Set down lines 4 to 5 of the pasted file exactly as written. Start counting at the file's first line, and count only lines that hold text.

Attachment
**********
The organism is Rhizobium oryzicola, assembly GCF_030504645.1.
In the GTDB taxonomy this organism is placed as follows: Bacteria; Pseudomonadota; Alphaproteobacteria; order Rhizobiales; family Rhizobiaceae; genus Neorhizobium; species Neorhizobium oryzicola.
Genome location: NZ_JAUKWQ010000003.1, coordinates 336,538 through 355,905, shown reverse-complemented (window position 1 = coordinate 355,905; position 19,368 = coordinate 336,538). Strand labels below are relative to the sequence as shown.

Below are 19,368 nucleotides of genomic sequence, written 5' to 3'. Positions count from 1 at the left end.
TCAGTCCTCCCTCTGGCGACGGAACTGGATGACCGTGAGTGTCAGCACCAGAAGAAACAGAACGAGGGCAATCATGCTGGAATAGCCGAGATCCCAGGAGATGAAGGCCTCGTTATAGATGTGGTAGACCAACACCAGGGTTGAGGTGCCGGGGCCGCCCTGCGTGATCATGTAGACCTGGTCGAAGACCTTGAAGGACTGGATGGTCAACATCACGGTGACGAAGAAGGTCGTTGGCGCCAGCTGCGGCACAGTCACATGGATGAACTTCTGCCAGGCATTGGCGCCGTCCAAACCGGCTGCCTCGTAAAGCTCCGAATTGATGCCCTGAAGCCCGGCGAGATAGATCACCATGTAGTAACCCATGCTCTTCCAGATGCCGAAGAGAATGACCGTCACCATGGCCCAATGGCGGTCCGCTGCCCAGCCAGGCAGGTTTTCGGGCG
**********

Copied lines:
Below are 19,368 nucleotides of genomic sequence, written 5' to 3'. Positions count from 1 at the left end.
TCAGTCCTCCCTCTGGCGACGGAACTGGATGACCGTGAGTGTCAGCACCAGAAGAAACAGAACGAGGGCAATCATGCTGGAATAGCCGAGATCCCAGGAGATGAAGGCCTCGTTATAGATGTGGTAGACCAACACCAGGGTTGAGGTGCCGGGGCCGCCCTGCGTGATCATGTAGACCTGGTCGAAGACCTTGAAGGACTGGATGGTCAACATCACGGTGACGAAGAAGGTCGTTGGCGCCAGCTGCGGCACAGTCACATGGATGAACTTCTGCCAGGCATTGGCGCCGTCCAAACCGGCTGCCTCGTAAAGCTCCGAATTGATGCCCTGAAGCCCGGCGAGATAGATCACCATGTAGTAACCCATGCTCTTCCAGATGCCGAAGAGAATGACCGTCACCATGGCCCAATGGCGGTCCGCTGCCCAGCCAGGCAGGTTTTCGGGCG